By Sarah Hogsed
Register News Writer
The Valley View Ferry that connects Madison, Fayette and Jessamine counties will begin limiting its weekday hours of operation and end weekend service June 29.
The problem? Inability to find and hire qualified captains.
The no-toll ferry’s new hours will be from 6 a.m. to 6 p.m. Monday through Friday. It currently is operates from 6 a.m. to 8 p.m. Monday through Friday, and 8 a.m. to 8 p.m. on weekends.
Madison Fiscal Court Magistrate and Valley View Ferry Authority Chair Roger Barger made the announcement Thursday morning jointly with Jessamine Fiscal Court Magistrate and Ferry Authority Vice Chair George Dean.
One of the ferry’s two captains has put in his notice, and after June 29, only one captain will be employed by the authority.
U.S. Coast Guard regulations require that captains work no more than 12 hours a day, Dean said.
The ferry transports an average of 350 vehicles a day, and in the past fiscal year, about 110,000 vehicles made the trip over the Kentucky River. It is the second busiest ferry in the state, according to Dean.
Barger said he realizes bicyclists, motorcyclists and sightseers enjoy using the ferry on the weekends, especially in the summer, but the authority had to put the area’s commuters first.
“We felt it’s more important to provide (service) for the workforce,” Barger said.
The ferry is funded by the Kentucky Transportation Cabinet with contributions from the fiscal courts of Madison, Jessamine and Fayette counties. The state pays the largest chunk – $180,000 annually– while each of the counties contributes $25,000 per year.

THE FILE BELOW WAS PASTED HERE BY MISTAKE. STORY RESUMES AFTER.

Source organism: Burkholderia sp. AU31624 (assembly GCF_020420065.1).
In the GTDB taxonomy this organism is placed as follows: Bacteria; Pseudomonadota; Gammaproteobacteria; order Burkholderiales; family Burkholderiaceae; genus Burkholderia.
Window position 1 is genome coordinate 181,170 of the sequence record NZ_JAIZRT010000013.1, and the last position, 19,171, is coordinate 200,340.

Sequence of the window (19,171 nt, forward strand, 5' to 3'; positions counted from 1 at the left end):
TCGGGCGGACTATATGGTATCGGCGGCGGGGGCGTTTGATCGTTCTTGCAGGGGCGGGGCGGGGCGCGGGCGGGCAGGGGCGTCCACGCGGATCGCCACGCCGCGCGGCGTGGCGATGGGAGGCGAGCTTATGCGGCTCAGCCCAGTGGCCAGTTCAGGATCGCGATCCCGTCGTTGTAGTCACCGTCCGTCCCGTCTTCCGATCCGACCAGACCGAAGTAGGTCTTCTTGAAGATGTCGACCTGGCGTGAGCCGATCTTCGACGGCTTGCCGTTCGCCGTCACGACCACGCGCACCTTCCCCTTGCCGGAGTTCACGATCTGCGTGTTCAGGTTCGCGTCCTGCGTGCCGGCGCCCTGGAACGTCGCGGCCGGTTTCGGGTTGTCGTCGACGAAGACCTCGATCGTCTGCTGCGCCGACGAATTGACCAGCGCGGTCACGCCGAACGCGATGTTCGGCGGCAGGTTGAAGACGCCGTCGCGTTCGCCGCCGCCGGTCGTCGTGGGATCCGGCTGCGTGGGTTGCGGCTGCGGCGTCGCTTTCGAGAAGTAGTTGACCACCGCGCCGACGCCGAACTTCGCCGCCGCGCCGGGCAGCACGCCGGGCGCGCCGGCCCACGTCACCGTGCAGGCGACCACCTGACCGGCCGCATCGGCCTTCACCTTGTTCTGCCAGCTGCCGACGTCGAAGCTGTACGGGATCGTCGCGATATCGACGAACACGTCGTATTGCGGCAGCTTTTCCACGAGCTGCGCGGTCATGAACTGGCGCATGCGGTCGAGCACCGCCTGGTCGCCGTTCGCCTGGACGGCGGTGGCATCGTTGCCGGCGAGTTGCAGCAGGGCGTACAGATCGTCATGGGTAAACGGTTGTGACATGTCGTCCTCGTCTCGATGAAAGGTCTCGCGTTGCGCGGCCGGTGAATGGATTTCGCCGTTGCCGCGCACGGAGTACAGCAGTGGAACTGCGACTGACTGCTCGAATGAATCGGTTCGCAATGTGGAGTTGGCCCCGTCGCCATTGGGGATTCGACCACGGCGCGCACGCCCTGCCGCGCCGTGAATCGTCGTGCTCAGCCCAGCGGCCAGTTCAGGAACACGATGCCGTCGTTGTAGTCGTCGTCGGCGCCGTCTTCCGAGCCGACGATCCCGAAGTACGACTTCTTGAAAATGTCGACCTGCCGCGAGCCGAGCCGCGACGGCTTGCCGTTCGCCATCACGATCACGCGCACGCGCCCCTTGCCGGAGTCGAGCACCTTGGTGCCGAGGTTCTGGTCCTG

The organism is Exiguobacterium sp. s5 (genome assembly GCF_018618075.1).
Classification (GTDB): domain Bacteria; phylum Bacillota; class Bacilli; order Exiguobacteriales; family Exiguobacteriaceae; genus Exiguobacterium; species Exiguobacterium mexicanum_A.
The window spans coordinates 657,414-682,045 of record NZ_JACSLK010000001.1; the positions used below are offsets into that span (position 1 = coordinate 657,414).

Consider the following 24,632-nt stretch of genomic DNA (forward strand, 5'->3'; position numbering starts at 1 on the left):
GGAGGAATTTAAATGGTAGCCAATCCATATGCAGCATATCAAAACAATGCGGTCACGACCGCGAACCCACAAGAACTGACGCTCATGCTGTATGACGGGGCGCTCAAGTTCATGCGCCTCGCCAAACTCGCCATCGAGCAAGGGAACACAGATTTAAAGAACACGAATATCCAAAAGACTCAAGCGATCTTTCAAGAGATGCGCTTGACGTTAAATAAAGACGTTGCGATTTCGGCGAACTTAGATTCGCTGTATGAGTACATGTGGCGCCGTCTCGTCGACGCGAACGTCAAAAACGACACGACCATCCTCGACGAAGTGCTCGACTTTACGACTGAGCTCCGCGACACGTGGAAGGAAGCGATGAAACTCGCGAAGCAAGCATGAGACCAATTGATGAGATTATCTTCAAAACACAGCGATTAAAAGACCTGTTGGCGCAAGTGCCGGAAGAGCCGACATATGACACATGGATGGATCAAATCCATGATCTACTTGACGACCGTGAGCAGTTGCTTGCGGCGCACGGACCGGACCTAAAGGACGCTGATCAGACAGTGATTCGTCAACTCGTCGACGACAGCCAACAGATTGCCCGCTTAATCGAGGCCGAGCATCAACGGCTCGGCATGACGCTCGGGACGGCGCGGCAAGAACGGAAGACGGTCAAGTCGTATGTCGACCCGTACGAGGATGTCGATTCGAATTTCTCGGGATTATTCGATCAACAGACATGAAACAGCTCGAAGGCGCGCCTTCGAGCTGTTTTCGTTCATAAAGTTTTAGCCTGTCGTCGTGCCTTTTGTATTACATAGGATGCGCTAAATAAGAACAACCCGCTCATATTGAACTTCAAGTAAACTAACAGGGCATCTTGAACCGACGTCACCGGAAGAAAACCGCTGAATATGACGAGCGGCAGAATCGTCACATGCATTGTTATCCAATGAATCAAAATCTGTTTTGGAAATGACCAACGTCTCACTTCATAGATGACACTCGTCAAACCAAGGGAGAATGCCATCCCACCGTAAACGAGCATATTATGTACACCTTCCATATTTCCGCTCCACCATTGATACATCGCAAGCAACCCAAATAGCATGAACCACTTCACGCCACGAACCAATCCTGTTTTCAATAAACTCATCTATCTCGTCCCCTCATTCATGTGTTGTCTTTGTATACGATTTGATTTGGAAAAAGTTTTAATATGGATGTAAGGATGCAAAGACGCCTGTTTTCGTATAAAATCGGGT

The Valley View Ferry Authority meets at 6 p.m. on the second Wednesday of each month at rotating locations in the three counties. The authority is made up of two representatives from Jessamine County, two from Fayette County and three from Madison County.
Difficulty hiring qualified captains
All captains who operate ferries, whether it’s a rural one like the Valley View Ferry or the busy Staten Island Ferry in New York City, must be qualified and licensed by the U.S. Coast Guard. Candidates go through extensive training and background checks that usually cost more than $2,000 altogether.
Barger and Dean said they do not believe ferries that operate on cables and have no steering capabilities, like the Valley View Ferry, should be subject to these regulations that have become stricter under homeland security concerns.
“Regulations like this are a burden on operations like ours,” Dean said.
“The restrictions on our help is killing us,” Barger agreed. He added that ferry authority members have no problem with boat safety regulations that also are administered by the Coast Guard.
The ferry authority has contacted U.S. Rep. Andy Barr’s office as well as Sen. Mitch McConnell and Rep. Brett Guthrie. Dean said Barr is interested in drafting legislation to change Coast Guard regulations so Valley View and other rural ferries can hire unlicensed people, or reduce or expedite licensing requirements.
The ferry authority has been advertising for a captain since January. But, it has had no luck finding a local, licensed captain who is willing to work for a wage that is about three times lower than what’s paid to towboat operators on the Ohio River, Dean said.
Dean and Barger declined to disclose the salary paid to Valley View Ferry captains and added it was based on longevity in the job.
The ferry authority has been able to hire a person close by who has most of the required experience but will need 90 days of training at Valley View and then must go through the Coast Guard application process to qualify for the license exam.
The ideal staffing level for Valley View is three captains and one to two part-time captains, Barger said. Right now, if Captain Will Horn takes leave for illness or anything else, the ferry cannot run, Barger said.